manukajoe
6 months ago
Reply to  j3ffc

Oh I’m another massive fan of Let’s Eat 2. I LOVE LOVE that show, and a lot of it is Seo Hyun-Jin. So much that I fear to watch another show with her in it. Another Miss Oh didn’t work for me. (Sorry to say I thought Let’s Eat 1 wasn’t as compelling – but I watched them out of order. Haven’t seen 3 yet.)

j3ffc
6 months ago
Reply to  manukajoe

Don’t tell anyone, but my personal drama right now is “The Beauty Inside” and, while it’s not a work of art comparable to some of the other shows we all discuss here, I’m finding it entertaining enough and SHJ is very good in it.

manukajoe
6 months ago
Reply to  j3ffc

Oooo thanks for the tip! I think of her as having a “girl next door” face and figure rather than being a top shelf beauty, but that show looks like it gives her some glam to play with 🙂

BE
BE
6 months ago
Reply to  j3ffc

I saw the show originally for Han Seok Kyu. I have seen him in films as well. He is a great, world class actor. And believe me, he is a joy to watch in this. Right now I am thinking of the casino scene after he dislodges the pepper from the guy’s windpipe, the trash talk he lays down and the way he delivers it with Kang Dong Joo, and then the kitchen scene where when Kang Dong Joo asks him if he is a gangster and Dr. Kim responds, that he is rather a master of knives. Or his relish for hearing Madonna on a cassette player. He is a treat to watch in this, his riffs, his solos, his leads of the ensemble entire.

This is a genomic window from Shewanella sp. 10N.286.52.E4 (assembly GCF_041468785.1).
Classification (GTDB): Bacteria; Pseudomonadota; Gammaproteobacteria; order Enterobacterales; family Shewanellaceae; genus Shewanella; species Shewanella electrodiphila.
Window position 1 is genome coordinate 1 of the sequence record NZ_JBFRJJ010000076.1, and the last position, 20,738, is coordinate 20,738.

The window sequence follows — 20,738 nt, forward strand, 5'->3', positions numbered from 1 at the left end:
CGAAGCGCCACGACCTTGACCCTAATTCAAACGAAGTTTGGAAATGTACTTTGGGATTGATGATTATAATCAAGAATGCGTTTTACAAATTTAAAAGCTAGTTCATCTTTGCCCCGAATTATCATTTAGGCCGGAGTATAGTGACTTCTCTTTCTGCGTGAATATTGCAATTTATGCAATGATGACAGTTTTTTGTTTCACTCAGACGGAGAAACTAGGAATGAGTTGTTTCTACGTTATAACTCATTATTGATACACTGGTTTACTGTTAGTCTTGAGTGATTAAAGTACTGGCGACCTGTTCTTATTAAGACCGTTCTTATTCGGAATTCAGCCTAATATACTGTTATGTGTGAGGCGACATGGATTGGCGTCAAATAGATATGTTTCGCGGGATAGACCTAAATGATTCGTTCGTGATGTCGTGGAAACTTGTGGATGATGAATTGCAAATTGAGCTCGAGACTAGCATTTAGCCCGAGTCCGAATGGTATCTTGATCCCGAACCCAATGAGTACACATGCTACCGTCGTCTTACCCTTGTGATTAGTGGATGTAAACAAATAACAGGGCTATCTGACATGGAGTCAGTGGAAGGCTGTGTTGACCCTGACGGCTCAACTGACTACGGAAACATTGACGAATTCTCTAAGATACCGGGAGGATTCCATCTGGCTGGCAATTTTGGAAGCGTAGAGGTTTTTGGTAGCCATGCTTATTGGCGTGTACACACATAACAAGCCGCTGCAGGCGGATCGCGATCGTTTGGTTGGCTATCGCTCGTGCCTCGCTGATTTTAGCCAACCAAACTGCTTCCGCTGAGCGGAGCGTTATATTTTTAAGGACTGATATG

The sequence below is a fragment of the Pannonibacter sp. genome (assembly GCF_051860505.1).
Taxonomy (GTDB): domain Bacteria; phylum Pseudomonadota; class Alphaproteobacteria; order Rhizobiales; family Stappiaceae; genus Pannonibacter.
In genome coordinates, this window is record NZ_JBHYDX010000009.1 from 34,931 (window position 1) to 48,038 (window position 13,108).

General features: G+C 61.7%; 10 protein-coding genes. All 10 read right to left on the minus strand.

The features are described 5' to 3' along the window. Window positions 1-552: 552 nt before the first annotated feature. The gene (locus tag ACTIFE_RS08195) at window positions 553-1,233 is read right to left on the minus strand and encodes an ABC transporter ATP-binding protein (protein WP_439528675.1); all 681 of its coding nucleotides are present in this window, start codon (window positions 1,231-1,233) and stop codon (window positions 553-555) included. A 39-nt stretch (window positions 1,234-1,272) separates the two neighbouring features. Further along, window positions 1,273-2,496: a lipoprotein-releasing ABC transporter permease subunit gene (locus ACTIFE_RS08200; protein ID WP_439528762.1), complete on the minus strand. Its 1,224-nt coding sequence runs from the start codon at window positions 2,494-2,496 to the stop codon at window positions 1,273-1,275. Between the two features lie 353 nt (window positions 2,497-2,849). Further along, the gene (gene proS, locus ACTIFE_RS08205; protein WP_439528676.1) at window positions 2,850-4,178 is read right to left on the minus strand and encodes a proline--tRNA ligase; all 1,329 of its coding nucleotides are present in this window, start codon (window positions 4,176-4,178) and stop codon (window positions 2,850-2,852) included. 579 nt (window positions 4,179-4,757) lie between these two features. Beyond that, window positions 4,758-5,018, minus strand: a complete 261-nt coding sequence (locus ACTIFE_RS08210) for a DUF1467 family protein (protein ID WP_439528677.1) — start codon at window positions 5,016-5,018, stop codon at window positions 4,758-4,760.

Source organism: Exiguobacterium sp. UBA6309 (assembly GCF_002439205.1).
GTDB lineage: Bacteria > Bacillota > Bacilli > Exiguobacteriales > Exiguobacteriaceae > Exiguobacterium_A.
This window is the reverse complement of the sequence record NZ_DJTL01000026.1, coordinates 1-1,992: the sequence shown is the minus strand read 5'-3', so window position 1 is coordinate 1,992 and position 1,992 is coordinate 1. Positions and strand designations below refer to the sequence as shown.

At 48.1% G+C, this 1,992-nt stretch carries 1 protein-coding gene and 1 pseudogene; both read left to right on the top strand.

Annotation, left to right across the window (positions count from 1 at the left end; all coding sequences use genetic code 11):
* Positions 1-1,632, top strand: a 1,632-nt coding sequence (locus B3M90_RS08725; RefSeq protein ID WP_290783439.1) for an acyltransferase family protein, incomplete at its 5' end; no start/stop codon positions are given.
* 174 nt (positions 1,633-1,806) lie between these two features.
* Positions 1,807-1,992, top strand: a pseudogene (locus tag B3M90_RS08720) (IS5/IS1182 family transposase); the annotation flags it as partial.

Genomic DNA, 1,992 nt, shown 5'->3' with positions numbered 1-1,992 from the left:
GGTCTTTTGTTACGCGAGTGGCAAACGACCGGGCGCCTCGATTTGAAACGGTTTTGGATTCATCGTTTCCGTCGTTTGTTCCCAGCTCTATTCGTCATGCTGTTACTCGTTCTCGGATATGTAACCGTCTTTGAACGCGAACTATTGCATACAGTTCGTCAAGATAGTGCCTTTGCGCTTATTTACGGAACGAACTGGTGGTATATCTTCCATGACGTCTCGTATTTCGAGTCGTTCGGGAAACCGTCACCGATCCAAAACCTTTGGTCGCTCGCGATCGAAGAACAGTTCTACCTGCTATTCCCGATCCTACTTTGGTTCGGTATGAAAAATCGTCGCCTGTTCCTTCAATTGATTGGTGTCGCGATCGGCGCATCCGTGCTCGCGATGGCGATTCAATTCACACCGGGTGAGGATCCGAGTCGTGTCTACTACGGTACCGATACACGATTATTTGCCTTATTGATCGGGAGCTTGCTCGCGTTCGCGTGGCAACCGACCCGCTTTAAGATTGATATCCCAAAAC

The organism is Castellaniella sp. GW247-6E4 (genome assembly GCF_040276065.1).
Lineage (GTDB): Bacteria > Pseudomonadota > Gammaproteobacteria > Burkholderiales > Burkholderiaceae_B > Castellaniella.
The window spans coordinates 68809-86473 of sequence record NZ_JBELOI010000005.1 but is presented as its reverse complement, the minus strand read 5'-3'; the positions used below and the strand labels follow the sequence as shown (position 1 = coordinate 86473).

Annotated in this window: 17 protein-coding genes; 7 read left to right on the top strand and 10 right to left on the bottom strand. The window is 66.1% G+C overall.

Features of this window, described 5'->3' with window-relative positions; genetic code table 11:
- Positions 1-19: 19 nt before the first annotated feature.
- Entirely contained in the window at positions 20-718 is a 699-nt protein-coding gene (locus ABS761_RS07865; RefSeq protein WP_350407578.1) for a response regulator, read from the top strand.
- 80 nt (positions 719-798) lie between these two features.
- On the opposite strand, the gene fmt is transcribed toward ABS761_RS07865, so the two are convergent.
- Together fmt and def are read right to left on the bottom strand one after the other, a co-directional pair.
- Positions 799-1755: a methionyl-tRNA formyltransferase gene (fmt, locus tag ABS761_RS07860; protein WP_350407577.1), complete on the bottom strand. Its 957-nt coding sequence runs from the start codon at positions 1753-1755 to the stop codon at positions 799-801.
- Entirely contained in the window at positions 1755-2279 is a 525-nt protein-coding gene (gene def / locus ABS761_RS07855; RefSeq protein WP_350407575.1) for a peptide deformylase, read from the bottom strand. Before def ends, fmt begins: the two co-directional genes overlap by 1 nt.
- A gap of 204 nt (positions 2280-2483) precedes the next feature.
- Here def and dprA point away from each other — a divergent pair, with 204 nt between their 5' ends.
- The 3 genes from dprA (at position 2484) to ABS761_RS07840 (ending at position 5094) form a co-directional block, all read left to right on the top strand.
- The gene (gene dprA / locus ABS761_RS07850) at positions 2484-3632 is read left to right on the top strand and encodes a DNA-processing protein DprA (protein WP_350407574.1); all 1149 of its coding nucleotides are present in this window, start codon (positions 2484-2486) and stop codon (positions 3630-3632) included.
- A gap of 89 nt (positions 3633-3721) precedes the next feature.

Trent
6 months ago
Reply to  BE

@BE Yeah, like I said in my original comment, this is my first exposure to him, and he’s fantastic. Among many other things, I’m struck by how he uses laughter as a devastating weapon…someone is saying something pretentious or self-serving, and he just busts out a laugh in a way that completely punctures their bubble.

Interesting how in looking at his filmography, there’s like a 16 year gap where he didn’t do any small-screen (TV) work at all, until he came back with Tree With Deep Roots in 2011.

BE
BE
6 months ago
Reply to  Trent

He is more widely known as a movie actor, the contemporary of Choi Min Sik (maybe the S. Korean Pacino to Choi MIn Sik’s De Niro) with whom he has been in several films.

phl1rxd
6 months ago
Reply to  BE

Hi BE – I really like your reference to Pacino | De Niro here.

beez
6 months ago
Reply to  BE

@BE HOLD UP! HOLD THE PHONE! It is an established fact that Western media has already labeled Jang Hyyk as “South Korea’s Al Pacino” along with his “heart throb” label. I’ll let y’all have Robert Duvall (❤) or any other great actor but y’all gone have to back down off stealin’ Hyuky’s thunder! ⛈⚡🌪

BE
BE
6 months ago
Reply to  beez

The credits on film are not comparable between the two. But then you think Jang Hyuk stood up against him in Deep Rooted Tree. Jang Hyuk is a great, great physical actor who has mostly played tv dramas, many not so great. He does not have insofar as I know a single credit as lead actor in major movie.
Robert Du Vall? Han Seok Kyu is not similar at all. Han Seok Kyu, Jang Hyuk’s elder, is largely a lead actor unlike Du Vall who is a major support actor, though like Du Vall, Han Seok Kyu even in minor roles dominates the screen. And he, unlike Jang Hyuk consistently gets good roles. He has had lead roles in major movies.